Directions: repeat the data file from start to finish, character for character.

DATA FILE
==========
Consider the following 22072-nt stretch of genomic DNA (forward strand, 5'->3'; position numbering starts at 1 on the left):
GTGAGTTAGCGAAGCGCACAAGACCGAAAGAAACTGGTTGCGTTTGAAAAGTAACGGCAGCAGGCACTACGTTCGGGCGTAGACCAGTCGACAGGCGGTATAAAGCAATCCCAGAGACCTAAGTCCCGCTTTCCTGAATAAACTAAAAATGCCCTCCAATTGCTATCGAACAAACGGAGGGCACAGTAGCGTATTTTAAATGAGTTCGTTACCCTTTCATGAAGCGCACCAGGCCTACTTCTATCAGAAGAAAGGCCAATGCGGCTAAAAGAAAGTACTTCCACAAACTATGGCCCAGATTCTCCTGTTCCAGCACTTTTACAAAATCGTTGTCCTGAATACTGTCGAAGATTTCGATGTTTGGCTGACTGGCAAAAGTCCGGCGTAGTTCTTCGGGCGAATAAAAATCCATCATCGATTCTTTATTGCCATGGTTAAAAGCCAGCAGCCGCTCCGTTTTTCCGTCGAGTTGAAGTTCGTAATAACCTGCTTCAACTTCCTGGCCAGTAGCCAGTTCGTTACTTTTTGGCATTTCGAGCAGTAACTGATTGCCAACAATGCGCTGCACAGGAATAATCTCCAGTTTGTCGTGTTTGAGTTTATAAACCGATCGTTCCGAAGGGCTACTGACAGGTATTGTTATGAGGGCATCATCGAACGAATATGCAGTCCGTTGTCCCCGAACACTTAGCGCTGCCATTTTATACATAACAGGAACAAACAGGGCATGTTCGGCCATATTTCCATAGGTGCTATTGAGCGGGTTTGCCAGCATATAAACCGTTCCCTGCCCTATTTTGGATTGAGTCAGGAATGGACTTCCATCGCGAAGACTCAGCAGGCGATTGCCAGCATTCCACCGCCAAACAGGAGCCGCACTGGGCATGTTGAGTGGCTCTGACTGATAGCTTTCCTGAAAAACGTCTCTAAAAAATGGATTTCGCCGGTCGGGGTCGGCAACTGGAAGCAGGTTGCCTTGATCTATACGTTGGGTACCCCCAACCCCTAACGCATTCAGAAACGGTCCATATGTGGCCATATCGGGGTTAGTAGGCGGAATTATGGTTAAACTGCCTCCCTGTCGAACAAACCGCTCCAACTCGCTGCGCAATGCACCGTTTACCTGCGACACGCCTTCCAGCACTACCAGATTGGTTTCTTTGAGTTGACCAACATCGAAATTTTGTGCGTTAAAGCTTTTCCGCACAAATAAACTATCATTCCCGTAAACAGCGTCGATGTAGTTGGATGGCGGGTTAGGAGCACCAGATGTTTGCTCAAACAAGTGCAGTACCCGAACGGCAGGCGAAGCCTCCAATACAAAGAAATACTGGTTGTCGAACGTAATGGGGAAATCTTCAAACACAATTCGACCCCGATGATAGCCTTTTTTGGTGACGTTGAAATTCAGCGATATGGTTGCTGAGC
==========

Consider the following 22072-nt stretch of genomic DNA (forward strand, 5'->3'; position numbering starts at 1 on the left):
GTGAGTTAGCGAAGCGCACAAGACCGAAAGAAACTGGTTGCGTTTGAAAAGTAACGGCAGCAGGCACTACGTTCGGGCGTAGACCAGTCGACAGGCGGTATAAAGCAATCCCAGAGACCTAAGTCCCGCTTTCCTGAATAAACTAAAAATGCCCTCCAATTGCTATCGAACAAACGGAGGGCACAGTAGCGTATTTTAAATGAGTTCGTTACCCTTTCATGAAGCGCACCAGGCCTACTTCTATCAGAAGAAAGGCCAATGCGGCTAAAAGAAAGTACTTCCACAAACTATGGCCCAGATTCTCCTGTTCCAGCACTTTTACAAAATCGTTGTCCTGAATACTGTCGAAGATTTCGATGTTTGGCTGACTGGCAAAAGTCCGGCGTAGTTCTTCGGGCGAATAAAAATCCATCATCGATTCTTTATTGCCATGGTTAAAAGCCAGCAGCCGCTCCGTTTTTCCGTCGAGTTGAAGTTCGTAATAACCTGCTTCAACTTCCTGGCCAGTAGCCAGTTCGTTACTTTTTGGCATTTCGAGCAGTAACTGATTGCCAACAATGCGCTGCACAGGAATAATCTCCAGTTTGTCGTGTTTGAGTTTATAAACCGATCGTTCCGAAGGGCTACTGACAGGTATTGTTATGAGGGCATCATCGAACGAATATGCAGTCCGTTGTCCCCGAACACTTAGCGCTGCCATTTTATACATAACAGGAACAAACAGGGCATGTTCGGCCATATTTCCATAGGTGCTATTGAGCGGGTTTGCCAGCATATAAACCGTTCCCTGCCCTATTTTGGATTGAGTCAGGAATGGACTTCCATCGCGAAGACTCAGCAGGCGATTGCCAGCATTCCACCGCCAAACAGGAGCCGCACTGGGCATGTTGAGTGGCTCTGACTGATAGCTTTCCTGAAAAACGTCTCTAAAAAATGGATTTCGCCGGTCGGGGTCGGCAACTGGAAGCAGGTTGCCTTGATCTATACGTTGGGTACCCCCAACCCCTAACGCATTCAGAAACGGTCCATATGTGGCCATATCGGGGTTAGTAGGCGGAATTATGGTTAAACTGCCTCCCTGTCGAACAAACCGCTCCAACTCGCTGCGCAATGCACCGTTTACCTGCGACACGCCTTCCAGCACTACCAGATTGGTTTCTTTGAGTTGACCAACATCGAAATTTTGTGCGTTAAAGCTTTTCCGCACAAATAAACTATCATTCCCGTAAACAGCGTCGATGTAGTTGGATGGCGGGTTAGGAGCACCAGATGTTTGCTCAAACAAGTGCAGTACCCGAACGGCAGGCGAAGCCTCCAATACAAAGAAATACTGGTTGTCGAACGTAATGGGGAAATCTTCAAACACAATTCGACCCCGATGATAGCCTTTTTTGGTGACGTTGAAATTCAGCGATATGGTTGCTGAGC